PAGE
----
Laurene Powell Jobs interviews Mayor Rahm Emanuel on the prospects for change that will benefit students of America in today’s closing plenary at the NewSchools Venture Fund (NSVF) Summit in San Francisco, Calif.
The school system is the single most important economic tool, says Mayor Emanuel. Currently, “we have good teachers and good kids,” says Mayor Emanuel, “in a bad system.” He passionately says, our education system is broken and not working.
“We’re not for reform,” he adds, “we’re for results … As reformers, we’re for education excellence, not educational reform … I think we confuse the means with the ends.”
Mayor Emanuel says, the most important factor in the system is accountability. He wants everyone in the school – teachers, principals and faculty – on a merit pay system, held accountable for the results in the classroom. By including principals in this merit system, no one individual can be singled out. In addition, it creates a team effort to improve the lives of students as no one classroom can tilt the results.
“I’m data driven,” says Mayor Emanuel.
In addition, when educators and administrators are know that parents, students and community members are aware of the results from the classroom, quality improves. In Chicago, he dramatically improved the quality of principals in schools by simply sending student report card home to parents, creating evening parent activities and providing the knowledge to understand what happens in the classroom.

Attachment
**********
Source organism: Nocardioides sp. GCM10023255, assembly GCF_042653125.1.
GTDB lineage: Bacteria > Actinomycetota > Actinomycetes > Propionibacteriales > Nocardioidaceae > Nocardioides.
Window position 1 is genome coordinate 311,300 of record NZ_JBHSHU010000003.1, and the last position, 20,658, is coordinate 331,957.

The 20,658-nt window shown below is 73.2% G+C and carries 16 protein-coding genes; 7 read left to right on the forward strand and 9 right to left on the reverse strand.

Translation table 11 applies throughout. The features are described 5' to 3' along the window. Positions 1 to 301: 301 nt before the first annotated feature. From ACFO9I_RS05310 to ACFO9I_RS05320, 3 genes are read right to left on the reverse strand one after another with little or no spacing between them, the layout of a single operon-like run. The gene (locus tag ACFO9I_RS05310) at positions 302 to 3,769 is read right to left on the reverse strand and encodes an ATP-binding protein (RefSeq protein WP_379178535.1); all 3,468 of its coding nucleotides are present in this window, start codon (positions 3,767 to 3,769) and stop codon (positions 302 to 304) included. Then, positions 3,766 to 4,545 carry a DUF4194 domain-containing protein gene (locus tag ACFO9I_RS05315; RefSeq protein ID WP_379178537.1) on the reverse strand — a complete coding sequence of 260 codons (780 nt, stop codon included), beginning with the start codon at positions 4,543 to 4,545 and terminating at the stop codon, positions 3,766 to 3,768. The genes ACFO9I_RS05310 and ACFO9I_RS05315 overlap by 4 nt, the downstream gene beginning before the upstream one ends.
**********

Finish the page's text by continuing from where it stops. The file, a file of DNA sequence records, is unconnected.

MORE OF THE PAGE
Mayor Emanuel has set goals: new schools, new leaders, improved training, higher standards and increased accountability. He says that AUSL has proven results, turning around failing schools and communities. “Our kids are going to have a full day and a full year equal to their ambitions for the future,” he adds.
Mayor Emanuel says, he believes the changes he’s making in community school is of economic importance while his changes in the elementary school is a moral imperative. He talks about the ways he’s fighting for Chicago kids by looking at the effective results that generate excellence in education.
“If I want choice,” says Mayor Emanuel, “I want it all.” He adds that he’s not in favor or against charter schools, magnets, etc. Rather, he’s in favor of the paths that lead to excellence in education.
As Mayor Emanuel says, go to Chicago to start a new pilot program or initiative, because they’ve got a mayor nuts about education!